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Judiciary part 5- Municipalities | POLITY


  • The term ‘Urban Local Government’ in India signifies the governance of an urban area by the people through their elected representatives. The jurisdiction of an urban local government is limited to a specific urban area which is demarcated for this purpose by the state government.
  • There are eight types of urban local governments in India–
  • municipal corporation, municipality, notified area committee, town area committee, cantonment board, township, port trust and special purpose agency.
  • The system of urban government was constitutionalised through the 74th Constitutional Amendment Act of 1992. At the Central level, the subject of ‘urban local government’ is dealt with by the following three ministries:
    • Ministry of Housing and Urban Affairs.
    • Ministry of Defence in the case of cantonment boards
    • Ministry of Home Affairs in the case of Union Territories

Constitutionalisation | JUDICIARY PART 5 – MUNICIPALITIES

  • In August 1989, the Rajiv Gandhi government introduced the 65th Constitutional Amendment Bill (i.e., Nagarpalika Bill) in the Lok Sabha. The bill aimed at strengthening and revamping the municipal bodies by conferring a constitutional status on them. Although the bill was passed in the Lok Sabha, it was defeated in the Rajya Sabha in October 1989 and hence, lapsed.
  • The National Front Government under V P Singh introduced the revised Nagarpalika Bill in the Lok Sabha again in September 1990. However, the bill was not passed and finally lapsed due to the dissolution of the Lok Sabha. P V Narasimha Rao’s Government also introduced the modified Municipalities Bill inthe Lok Sabha in September 1991. It finally emerged as the 74th Constitutional Amendment Act of 1992 and came into force on 1 June 1993.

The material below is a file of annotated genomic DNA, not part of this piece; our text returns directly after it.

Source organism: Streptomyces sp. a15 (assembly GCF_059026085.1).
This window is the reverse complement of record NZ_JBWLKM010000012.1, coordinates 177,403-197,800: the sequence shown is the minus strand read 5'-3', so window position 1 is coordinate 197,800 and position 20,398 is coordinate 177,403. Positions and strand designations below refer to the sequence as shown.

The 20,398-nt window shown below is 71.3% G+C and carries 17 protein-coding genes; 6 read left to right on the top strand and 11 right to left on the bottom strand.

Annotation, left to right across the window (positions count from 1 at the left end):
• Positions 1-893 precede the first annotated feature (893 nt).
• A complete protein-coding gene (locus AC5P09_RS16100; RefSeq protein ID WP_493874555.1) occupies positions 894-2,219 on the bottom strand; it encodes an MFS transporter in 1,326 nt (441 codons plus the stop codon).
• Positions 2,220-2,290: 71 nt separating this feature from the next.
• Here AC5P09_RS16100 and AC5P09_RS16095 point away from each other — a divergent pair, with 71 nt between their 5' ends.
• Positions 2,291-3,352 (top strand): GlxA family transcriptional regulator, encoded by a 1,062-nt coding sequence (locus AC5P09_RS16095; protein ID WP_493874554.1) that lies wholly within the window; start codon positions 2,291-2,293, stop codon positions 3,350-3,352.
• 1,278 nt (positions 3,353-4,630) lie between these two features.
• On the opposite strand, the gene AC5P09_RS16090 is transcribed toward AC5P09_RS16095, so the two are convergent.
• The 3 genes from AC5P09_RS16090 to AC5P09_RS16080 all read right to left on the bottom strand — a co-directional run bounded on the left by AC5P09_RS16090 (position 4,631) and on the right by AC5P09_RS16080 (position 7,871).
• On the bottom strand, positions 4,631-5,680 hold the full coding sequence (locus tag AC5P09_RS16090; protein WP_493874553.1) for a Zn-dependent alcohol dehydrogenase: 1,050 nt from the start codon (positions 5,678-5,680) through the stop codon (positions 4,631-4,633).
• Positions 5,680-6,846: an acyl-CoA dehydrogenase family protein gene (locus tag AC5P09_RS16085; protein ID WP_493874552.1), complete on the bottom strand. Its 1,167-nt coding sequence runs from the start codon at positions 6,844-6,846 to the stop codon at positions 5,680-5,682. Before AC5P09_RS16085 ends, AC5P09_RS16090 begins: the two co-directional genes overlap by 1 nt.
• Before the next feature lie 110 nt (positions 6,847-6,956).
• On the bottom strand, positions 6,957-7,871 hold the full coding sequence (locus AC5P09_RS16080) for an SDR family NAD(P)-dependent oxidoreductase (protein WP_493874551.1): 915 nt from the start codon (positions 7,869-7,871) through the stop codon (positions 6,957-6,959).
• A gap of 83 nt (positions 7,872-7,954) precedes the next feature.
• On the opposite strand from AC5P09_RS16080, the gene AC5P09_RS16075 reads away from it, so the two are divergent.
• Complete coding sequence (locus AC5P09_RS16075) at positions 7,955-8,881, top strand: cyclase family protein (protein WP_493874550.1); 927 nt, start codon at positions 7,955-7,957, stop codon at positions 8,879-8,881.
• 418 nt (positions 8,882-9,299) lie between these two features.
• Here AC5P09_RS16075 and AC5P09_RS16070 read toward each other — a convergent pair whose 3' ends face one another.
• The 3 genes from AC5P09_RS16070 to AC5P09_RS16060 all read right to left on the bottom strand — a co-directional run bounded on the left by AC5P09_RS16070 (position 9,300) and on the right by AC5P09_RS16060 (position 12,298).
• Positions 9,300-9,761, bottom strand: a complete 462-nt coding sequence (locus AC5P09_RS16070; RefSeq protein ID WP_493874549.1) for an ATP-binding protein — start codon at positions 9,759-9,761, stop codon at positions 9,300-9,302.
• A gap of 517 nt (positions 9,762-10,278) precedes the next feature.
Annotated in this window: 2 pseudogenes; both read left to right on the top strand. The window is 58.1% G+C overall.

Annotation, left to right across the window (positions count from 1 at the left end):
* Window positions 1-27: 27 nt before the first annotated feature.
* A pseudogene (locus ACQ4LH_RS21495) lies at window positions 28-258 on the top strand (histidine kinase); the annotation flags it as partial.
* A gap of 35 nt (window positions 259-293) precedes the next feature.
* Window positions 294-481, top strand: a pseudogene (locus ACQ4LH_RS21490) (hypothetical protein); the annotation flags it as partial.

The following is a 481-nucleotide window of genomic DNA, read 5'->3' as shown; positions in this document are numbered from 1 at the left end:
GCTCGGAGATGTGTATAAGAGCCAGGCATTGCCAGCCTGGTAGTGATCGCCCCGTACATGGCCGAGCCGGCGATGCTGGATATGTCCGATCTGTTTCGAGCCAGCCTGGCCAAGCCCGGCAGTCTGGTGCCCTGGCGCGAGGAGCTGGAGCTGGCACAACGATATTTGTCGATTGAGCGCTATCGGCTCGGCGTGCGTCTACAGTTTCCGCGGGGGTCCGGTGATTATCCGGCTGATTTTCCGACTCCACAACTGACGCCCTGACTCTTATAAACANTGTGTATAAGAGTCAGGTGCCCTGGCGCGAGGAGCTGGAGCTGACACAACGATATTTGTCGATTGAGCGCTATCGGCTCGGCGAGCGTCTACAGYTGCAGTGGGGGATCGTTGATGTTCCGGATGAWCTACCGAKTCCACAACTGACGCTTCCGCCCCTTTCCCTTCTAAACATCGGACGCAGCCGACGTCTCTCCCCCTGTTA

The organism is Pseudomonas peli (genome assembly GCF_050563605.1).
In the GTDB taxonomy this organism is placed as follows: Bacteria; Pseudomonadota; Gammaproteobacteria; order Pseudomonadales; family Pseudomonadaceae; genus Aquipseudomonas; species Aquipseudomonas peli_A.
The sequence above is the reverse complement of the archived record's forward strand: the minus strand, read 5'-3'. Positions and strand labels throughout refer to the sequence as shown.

Salient Features of the 74th Amendment Act

  • The act created 3 types of municipalities.
    • Nagar Panchayat
    • Municipal Council
    • Municipal Corporation
  • Article 243Q makes it obligatory for every state to constitute such units.
  • Municipal council is a smaller urban area.
  • Nagar Panchayat is a transitional area. This is an area in transition from a rural to an urban area.
  • A Municipal Corporation is a larger urban area.
  • To conduct elections at regular intervals entire municipal area is divided into wards.
  • The members of a municipality shall be elected directly by the people.
  • The legislature of a State may by law provided for representation in the municipality with persons of special knowledge or experience in Municipal administration
  • Members of Lok sabha – representing the constituency of that area.
  • Members of Rajya Sabha – registered as an elector in the municipal area.
  • Members of State Assembly – representing the constituency of that area.
  • Members of Legislative Council – registered as an elector in the municipal area.
  • The chairpersons of committees other than ward committees.


  • All the members of a municipality shall be elected directly by the people of the municipal area. For this purpose, each municipal area shall be divided into territorial constituencies to be known as wards. The state legislature may provide the manner of election of the chairperson of a municipality. It may also provide for the representation of the following persons in a municipality.
    • Persons having special knowledge or experience in municipal administration without the right to vote in the meetings of municipality.
    • The members of the Lok Sabha and the state legislative assembly representing constituencies that comprise wholly or partly the municipal area.
    • The members of the Rajya Sabha and the state legislative council registered as electors within the municipal area.
    • The chairpersons of committees (other than wards committees).

Powers and Functions

  • The state legislature may endow the municipalities with such powers and authority as may be necessary to enable them to function as institutions of self-government. Legislatures of States have been Conferred the Power to Confer on the Municipalities all Such Powers and authority as may be necessary to enable them to function as institutions of self-government. It has specifically been mentioned that they may be given the responsibility of:-
    • Preparation of plans for economic development and Social Justice.
    • Implementation of Schemes as may be entrusted to them, and